In this regard, in a double-blind randomized controlled trial (RCT), the participants (n, 60) were routinely trained to use a bowel of water with 4 drops of pure mint essential oil (placed on the floor near the bed) for 4 consecutive nights before sleeping, while the control group used 4 drops of normal saline. Based on the visual analog scale (VAS), the mean nausea intensity changed from 4.78 ± 1.62 to 3.50 ± 1.95 in the mint group and from 4.85 ± 1.82 to 4.38 ± 2.18 in the normal saline group (P = 0.140). Also, the mean rate of vomiting changed from 3.00 ± 2.19 to 2.23 ± 1.88 in the mint group and from 2.52 ± 2.4 to 2.55 ± 2.55 in the normal saline group (P = 0.577) (23).

Moreover, a double-blind RCT on the efficacy of M. spicata and M. piperita in the prevention of chemotherapy-induced nausea and vomiting showed a more significant reduction in the intensity and number of emetic events in the first 24 hours in 2 treatment groups receiving M. spicata and M. piperita (P < 0.05), compared to the control group (24). With this background in mind, the present study was conducted to assess the efficacy, safety, and tolerability of pomegranate and spearmint syrup in the treatment of NVP.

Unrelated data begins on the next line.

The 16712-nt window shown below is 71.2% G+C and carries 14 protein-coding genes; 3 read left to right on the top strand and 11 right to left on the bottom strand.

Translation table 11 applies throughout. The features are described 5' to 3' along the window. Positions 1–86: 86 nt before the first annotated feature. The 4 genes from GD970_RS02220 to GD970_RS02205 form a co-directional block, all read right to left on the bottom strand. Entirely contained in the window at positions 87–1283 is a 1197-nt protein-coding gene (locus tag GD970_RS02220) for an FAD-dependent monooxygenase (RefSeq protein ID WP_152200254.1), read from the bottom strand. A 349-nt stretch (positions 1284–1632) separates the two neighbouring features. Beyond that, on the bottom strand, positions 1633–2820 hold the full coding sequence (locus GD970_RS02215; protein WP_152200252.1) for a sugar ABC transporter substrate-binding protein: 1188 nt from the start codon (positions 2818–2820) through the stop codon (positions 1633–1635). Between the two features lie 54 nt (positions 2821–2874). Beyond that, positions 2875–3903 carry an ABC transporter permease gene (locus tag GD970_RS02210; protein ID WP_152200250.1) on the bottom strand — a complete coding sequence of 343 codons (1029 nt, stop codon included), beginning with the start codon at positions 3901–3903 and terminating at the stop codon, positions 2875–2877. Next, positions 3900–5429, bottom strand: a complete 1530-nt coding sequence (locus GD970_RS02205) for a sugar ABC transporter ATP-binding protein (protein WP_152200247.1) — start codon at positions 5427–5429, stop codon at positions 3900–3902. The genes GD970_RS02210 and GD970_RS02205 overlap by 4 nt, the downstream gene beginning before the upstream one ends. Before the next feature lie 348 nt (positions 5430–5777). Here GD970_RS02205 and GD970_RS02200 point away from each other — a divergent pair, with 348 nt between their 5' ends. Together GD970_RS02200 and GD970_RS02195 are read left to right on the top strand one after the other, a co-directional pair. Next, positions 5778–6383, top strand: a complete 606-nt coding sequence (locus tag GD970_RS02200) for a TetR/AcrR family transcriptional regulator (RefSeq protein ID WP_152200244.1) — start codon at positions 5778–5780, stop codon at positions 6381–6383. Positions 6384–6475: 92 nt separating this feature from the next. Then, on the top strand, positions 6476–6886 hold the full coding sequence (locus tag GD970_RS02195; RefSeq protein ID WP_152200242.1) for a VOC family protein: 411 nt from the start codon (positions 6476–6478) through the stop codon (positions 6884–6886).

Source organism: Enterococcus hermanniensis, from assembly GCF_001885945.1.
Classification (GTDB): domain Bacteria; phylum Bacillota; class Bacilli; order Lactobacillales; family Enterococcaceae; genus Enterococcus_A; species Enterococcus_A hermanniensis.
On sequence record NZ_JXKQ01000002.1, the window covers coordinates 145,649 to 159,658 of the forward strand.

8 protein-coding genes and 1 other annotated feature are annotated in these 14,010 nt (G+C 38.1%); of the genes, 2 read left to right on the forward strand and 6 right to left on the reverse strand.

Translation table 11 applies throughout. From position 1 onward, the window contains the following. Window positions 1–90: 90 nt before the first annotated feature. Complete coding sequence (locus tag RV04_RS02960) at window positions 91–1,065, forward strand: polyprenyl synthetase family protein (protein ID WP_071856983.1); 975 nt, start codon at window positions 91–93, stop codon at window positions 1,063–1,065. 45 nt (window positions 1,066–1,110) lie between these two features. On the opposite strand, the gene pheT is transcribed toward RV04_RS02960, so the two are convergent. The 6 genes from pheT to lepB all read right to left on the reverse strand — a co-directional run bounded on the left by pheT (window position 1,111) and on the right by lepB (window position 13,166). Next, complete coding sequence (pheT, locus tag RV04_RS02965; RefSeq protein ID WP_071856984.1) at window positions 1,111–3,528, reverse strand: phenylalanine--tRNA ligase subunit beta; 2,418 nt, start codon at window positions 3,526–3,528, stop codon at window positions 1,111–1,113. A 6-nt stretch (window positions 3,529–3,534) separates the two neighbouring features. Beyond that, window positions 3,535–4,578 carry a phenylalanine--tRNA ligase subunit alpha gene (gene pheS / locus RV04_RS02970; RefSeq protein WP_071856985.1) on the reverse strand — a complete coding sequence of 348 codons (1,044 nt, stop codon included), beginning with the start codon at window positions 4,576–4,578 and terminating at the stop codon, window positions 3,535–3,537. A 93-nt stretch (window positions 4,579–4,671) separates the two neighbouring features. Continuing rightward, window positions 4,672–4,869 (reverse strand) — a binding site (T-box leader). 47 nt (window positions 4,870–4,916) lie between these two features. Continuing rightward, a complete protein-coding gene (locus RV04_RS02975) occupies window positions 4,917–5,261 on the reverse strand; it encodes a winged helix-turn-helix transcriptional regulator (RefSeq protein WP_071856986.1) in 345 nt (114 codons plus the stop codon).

2. Methods

The present study was approved by the ethics committee of Kerman University of Medical Sciences, Kerman, Iran (registration number, IR.KMU.REC.1394.232). Consent forms were obtained from all the participants, and the trial was registered in the Iranian registry of clinical trials (IRCT2015022221186N1). This RCT was carried out in prenatal clinics of Shahryar district healthcare centers, affiliated to Iran University of Medical Sciences, Tehran, Iran from September 15, 2015 to March 19, 2016.